How to Install a Whole House Ventilating Fan
Amp up your indoor air quality with a whole house ventilating fan. They're affordable and easy to install.
Keep your home fresh with a ventilation system. A whole-house fan pulls fresh air through every room that has an open door or window and sends it out through the attic. For the fan to work, the attic must be vented and doors or windows must be open in the rooms below. In winter, make sure the fan's shutters close tightly, and place insulation over the fan so the house won't lose heat.
Installing the fan is simple. First, find a spot for the fan in the ceiling of a top-floor hallway. Then rest it on top of an exposed joist, or frame an opening for it.
You'll need about eight hours to run cable and install a fan with a wall switch. Make sure you're comfortable splicing and connecting wires to terminals, installing boxes, running cable through walls and ceilings, and cutting and attaching boards.
What You Need
- Voltage tester
- Stud finder
- Tape measure
- Drywall saw
- Circular saw
- Fish tape
- Nonconductive ladder
- Long-nose pliers
- Lineman's pliers
- Whole-house fan
- Remodel box
- Electrical boxes with clamps
- Three-wire cable
- Wire nuts
- Electrician's tape
Before You Begin: Select Size and Capacity
To properly cool a house, the fan should exchange the air in a house at least once every four minutes. The faster the air exchanges, the cooler the house.
Manufacturers offer several sizes of whole-house fans. Determine the total square footage of your home and consult with a salesperson or read the manufacturer's literature to choose the right size for your house. When in doubt buy the next size up; with a fan-rated multispeed switch, you can always adjust the power downward.
Step 1: Cut a Hole for Switch Box
Cut a hole for the switch box into a wall below the fan. Run three-wire cable down through the ceiling plate to the hole.
Step 2: Find Joists
Position the fan so it rests on joists at either side; one joist runs through the middle. Use a stud finder to find the center joist, then cut a locator hole and measure to find the exact location of the joists.
Step 3: Cut Hole for Fan
Cut the hole according to manufacturer's directions. Lay pieces of plywood on the attic joists to provide a safe work surface. Work with a helper in the attic to lift the fan into place.
Step 4: Build and Fasten Frame
Remove insulation that's in the way. If the fan does not come with blocking to fill gaps between the joists, cut blocking from lumber the same dimension as your joists. Build a frame of 2X4s, lay it flat and squarely on the joists, and fasten it firmly.
Step 5: Center and Attach Fan
Center the fan over the frame. Attach it by driving wood screws (not drywall screws) through the brackets provided and into the frame.
Step 6: Turn Off Power
Shut off power to the circuit you are using. If there is a junction box in the attic and its circuit can accommodate the fan, pull power from it. If several cables enter the box, use a voltage detector to make sure all power is off.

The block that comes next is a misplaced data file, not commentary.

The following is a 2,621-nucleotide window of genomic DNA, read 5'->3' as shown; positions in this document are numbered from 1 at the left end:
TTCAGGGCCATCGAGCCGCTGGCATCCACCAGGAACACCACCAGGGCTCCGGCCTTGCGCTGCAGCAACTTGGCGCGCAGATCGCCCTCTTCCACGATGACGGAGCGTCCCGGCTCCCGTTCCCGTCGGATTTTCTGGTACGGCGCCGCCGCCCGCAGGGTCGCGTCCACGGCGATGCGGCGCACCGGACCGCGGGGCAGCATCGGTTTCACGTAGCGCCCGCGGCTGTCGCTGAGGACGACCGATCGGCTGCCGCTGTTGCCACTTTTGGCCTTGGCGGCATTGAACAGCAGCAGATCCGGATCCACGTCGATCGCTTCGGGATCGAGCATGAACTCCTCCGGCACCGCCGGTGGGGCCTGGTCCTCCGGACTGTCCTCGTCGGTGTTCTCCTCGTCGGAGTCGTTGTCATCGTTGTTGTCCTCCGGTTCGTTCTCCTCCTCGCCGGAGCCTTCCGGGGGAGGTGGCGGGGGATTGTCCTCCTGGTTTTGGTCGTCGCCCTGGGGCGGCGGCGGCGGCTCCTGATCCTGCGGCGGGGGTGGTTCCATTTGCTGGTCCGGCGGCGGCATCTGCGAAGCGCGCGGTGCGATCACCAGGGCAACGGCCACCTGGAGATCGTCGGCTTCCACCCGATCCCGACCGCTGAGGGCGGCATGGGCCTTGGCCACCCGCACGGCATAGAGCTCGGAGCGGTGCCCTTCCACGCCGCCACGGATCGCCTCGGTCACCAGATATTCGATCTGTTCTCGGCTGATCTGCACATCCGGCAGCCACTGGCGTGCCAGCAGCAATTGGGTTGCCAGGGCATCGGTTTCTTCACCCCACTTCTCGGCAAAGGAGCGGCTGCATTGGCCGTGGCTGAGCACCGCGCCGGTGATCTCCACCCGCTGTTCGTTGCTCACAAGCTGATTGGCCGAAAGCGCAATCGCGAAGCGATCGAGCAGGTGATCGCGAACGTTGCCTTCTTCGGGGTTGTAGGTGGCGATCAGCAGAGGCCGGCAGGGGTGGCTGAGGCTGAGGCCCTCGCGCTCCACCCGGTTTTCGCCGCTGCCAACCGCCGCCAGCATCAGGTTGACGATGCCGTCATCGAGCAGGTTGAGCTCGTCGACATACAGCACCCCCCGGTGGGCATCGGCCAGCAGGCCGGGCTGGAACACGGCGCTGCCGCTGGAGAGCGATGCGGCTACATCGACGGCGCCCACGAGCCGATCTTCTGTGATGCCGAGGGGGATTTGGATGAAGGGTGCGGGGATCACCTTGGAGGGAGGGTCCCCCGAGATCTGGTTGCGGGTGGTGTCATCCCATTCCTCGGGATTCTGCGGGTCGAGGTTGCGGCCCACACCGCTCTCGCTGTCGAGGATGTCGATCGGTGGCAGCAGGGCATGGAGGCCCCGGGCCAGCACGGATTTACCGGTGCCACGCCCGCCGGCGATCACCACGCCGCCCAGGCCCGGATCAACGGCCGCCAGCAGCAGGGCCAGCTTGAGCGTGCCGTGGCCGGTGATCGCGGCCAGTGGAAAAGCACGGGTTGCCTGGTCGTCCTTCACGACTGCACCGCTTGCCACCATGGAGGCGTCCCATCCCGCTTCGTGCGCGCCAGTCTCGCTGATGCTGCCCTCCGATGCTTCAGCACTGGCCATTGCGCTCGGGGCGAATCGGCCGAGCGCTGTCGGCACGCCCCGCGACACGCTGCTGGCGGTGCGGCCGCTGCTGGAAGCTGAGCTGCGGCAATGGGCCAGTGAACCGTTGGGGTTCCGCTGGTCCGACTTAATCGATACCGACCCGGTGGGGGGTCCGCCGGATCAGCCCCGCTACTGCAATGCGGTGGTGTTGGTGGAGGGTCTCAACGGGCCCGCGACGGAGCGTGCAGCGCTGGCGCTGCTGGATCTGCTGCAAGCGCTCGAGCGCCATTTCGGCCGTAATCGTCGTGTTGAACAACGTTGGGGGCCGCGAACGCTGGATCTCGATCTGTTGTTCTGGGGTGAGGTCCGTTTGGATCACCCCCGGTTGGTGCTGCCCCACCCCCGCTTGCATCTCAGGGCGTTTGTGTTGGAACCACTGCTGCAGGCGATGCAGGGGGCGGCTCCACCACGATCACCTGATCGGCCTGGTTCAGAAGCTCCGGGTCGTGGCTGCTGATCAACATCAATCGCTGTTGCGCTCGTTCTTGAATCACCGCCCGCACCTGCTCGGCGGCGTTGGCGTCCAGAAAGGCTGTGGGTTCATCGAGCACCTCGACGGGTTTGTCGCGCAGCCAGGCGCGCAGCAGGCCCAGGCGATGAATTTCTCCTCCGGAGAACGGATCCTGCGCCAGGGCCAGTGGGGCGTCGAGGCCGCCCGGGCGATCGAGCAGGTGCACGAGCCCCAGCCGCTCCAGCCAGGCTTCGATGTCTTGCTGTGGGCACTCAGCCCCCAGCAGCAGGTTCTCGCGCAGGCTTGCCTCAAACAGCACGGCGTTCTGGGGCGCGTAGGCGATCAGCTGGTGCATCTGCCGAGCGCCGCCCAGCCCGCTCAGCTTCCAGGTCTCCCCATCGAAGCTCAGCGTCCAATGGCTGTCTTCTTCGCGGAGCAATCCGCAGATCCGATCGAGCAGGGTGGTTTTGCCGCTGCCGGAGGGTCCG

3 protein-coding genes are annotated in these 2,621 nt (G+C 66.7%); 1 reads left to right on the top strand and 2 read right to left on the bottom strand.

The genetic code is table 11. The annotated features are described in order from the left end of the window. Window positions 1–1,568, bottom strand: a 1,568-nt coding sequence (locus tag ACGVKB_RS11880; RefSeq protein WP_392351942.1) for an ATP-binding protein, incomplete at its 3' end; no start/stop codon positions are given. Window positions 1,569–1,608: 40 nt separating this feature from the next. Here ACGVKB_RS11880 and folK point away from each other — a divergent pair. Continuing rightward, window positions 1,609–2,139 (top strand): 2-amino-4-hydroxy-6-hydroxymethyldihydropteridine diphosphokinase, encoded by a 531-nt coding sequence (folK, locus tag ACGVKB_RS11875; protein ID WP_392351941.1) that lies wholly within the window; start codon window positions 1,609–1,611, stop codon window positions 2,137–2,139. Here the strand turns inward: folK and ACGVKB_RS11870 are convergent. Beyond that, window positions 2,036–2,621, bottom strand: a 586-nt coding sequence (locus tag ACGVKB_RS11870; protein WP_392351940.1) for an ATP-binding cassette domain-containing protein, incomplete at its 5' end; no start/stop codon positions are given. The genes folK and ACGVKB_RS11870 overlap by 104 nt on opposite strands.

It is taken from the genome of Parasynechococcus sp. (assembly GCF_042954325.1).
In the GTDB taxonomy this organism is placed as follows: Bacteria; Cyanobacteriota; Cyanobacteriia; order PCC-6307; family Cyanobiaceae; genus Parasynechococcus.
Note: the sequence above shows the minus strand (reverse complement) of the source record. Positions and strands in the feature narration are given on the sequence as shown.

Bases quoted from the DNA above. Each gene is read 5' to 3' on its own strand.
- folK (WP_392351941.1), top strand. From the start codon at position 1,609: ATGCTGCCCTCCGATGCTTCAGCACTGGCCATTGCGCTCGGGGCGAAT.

Editor's Tip: If there is no usable power source in the attic, run power up through a wall switch and then to the fan. Check that adding the fan to a nearby fixture or receptacle circuit does not create an overload. Shut off power to the circuit and tap into the power source. Then run cable and install a switch box.
Step 7: Run Cables
Remove knockout slugs and run two three-wire cables, one from the fan and one from the switch. If the fan has a cable whip that does not reach the junction box, run it to an intermediate box and run cable from there to the junction box.
Step 8: Connect and Splice
In the junction box, connect the grounds and splice all white wires in the box, except the one running to the switch. Mark it with black tape and splice it to the black wire running to the fan. Splice together the other black wires and splice the red wires.
Step 9: Connect Leads
At the switch hole, clamp cable to a remodel box and install the box. For the two-speed switch (provided by the fan manufacturer), mark the white wire with black tape and connect it to the black switch lead. Splice the red wire to the red lead and the blue lead to the black wire.
Editor's Tip: In addition to the two-speed switch shown, switch options include a sliding control with a toggle (which returns to the power level when turned on and off), a three-level toggle switch, a three-level sliding switch, a timer, and a pilot light toggle. Make sure any switch is fan-rated.
Step 10: Check Tension
Check the fan belt tension. When pressed it should deflect about 1/8 inch. If necessary follow the manufacturer's instructions for adjusting the tension. (Not all whole-house fans are belt-driven; some have blades powered directly by the motor.)
Step 11: Attach Shutter
With a helper position the shutter so it covers the ceiling hole. Drive screws into joists to attach the shutter firmly to the ceiling. Restore power and test. Be sure the shutter freely opens and closes.
Junction Box and Switch Wiring
The hot wire in a junction box is usually a black or colored wire that is spliced with other black or colored wires. This diagram shows how to wire a two-speed switch.